“Not if you were the last man alive!”
Time seemed to stand still as Roman watched his girlfriend glare at him across their apartment. Slow motion, freeze frame moments of life passed across his eyes. He could see her pursed lips shaping her scorn for him. Her head shook from side to side and gentle wisps of her red hair flew straight out to either side of her head. Her blue eyes were narrow and accusatory. A lamp left her right hand and careened across the apartment, as if it were a prop in some timeless dance.
“What the fuck.”
Roman was startled out of his reverie as the lamp shattered over his left shoulder, prompting him to duck and shield his head with a fistful of long stemmed roses that were obviously not working their charms.
“Get out, get out, get out!”
Zomora groped for another object to throw and found a couch cushion with a slender hand. She levelled her eyes at Roman again as he scrambled for the door. He forced himself to relax so that he could operate the doorknob like a sane person, happy that Zomora had found a more appropriate projectile. The decorative pillow thumped the back of his head as he opened the door and took one last look at Zamora. The beautiful redhead that he had falling in love with when they were in sixth grade was now glaring at him with utter loathing.
Behind her mask of hate, Roman could see an inkling of love. Zomora was long-suffering, but Roman couldn’t help wondering if this truly would be the last straw. It was the love, not the hate, that kept him up at night worrying that she would finally have enough of his wandering eyes and hands. What could he say? He loved women and could never say no to a pretty face. Zomora’s own searching hands now found the television remote, and Roman figured that could leave a mark, so he slipped out the door, shutting it quietly behind him and breathing quickly in the hallway.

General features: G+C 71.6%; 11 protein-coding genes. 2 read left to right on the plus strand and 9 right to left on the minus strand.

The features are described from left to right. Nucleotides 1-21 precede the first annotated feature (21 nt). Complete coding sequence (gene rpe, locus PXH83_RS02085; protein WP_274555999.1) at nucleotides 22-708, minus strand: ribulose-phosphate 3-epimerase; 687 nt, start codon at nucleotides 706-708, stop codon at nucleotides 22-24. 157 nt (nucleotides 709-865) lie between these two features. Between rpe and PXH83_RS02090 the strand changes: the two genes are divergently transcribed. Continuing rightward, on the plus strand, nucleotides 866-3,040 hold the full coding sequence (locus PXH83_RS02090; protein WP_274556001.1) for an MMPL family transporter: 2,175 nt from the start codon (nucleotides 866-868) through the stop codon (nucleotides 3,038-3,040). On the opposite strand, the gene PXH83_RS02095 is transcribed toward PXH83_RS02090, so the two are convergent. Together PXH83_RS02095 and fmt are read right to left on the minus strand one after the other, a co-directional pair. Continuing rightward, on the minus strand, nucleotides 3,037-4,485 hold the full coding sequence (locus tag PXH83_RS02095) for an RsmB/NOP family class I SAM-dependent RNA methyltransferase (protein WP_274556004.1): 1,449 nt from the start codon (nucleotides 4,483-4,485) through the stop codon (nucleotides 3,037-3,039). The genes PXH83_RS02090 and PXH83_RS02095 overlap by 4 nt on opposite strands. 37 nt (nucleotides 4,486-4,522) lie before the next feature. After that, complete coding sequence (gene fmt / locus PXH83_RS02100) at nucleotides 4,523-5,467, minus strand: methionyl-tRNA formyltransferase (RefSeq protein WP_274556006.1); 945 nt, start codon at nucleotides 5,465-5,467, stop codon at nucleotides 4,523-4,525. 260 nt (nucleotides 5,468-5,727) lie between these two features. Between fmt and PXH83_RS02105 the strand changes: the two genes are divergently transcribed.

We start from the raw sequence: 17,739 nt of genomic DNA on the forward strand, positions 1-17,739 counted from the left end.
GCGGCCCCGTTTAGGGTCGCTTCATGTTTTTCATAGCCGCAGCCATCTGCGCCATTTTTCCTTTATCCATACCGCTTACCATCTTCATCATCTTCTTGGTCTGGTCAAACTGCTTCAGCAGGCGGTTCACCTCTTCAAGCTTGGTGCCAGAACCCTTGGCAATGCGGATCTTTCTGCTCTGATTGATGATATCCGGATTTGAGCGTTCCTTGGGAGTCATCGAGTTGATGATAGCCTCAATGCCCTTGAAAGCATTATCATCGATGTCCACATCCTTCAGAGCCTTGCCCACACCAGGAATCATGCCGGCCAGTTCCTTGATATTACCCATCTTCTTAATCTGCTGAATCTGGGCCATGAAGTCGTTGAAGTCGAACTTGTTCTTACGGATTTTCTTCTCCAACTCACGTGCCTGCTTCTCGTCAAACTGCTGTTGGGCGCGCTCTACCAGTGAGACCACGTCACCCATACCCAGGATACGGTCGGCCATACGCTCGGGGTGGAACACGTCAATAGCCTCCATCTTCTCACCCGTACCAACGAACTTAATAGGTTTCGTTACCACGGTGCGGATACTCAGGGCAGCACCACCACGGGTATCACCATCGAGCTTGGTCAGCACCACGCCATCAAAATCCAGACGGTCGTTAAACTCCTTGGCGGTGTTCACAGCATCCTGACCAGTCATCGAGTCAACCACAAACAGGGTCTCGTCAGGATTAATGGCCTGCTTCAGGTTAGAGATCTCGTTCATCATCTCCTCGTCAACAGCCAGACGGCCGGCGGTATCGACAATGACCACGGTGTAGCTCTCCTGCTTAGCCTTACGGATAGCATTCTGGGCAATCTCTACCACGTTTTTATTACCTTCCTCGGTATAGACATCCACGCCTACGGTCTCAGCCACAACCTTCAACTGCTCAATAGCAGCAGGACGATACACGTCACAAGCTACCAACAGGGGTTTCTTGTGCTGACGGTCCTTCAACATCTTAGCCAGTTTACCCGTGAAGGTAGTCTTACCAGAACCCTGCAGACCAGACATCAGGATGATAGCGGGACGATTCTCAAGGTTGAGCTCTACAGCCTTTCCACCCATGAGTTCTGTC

He leaned against the door, clutching the rejected roses to his chest. The next scene in this familiar play would be for his clothes and belongings to begin raining out the apartment window into the Boston snow below. Roman contemplated whether he should begin gathering his things or whether he should just go to work. The best thing about being a graduate student at the Massachusetts Institute of Technology working on a government grant is that there was always work to do and a climate-controlled government building flooded with neon lights and colleagues at any hour of the night. Roman glanced at a mirror on the wall to tidy up his appearance. He straightened his tailored suit, pulling a comb from his pocket to run it through his jet black hair. He even combed his goatee, never liking a hair out of place. He loosened his tie and unbuttoned the top couple of buttons, making sure that the tops of his chest muscles made an appearance. He shot himself a rakish grin. He looked like a regular mobster right now. His Italian heritage was showing.
Roman entered the elevator to leave the building. A blonde woman dressed to the nines to go clubbing smiled at him.
“Aww,” she cooed, “you’ve got flowers for somebody special! That is so sweet.”
Roman looked down at the roses as if they had climbed up into his hand unnoticed. He often brought home flowers for Zomora, but they never seemed to do the trick. Instead he got more attention from women in the supermarket, on the street or anywhere they saw him carrying the bouquet. He never got so much praise from women as when he was carrying a floral gift to make up for some romance crime.
“Actually,” Roman said as an idea spread warmly across his mind. “These flowers weren’t for anyone. I wasn’t sure who was going to have these tonight until I met you.”
The blonde’s hand fluttered up to her chest in surprise and her hot pink nails highlighted the cleavage displayed at the top of her skimpy black dress.
“Oh my goodness! For me? Are you serious?”
Roman gave her a shot of that rakish grin that he’d practiced in the hallway and extended the flowers to her coyly.
“Yes, really. I didn’t know who I bought these flowers for, but it turns out that I bought them for you.”
Flabbergasted, the woman took the roses and inhaled deeply, looking at him through blue eyes highlighted with even bluer eye shadow. The elevator arrived at the ground floor, but she pushed the button for the fifth floor quickly.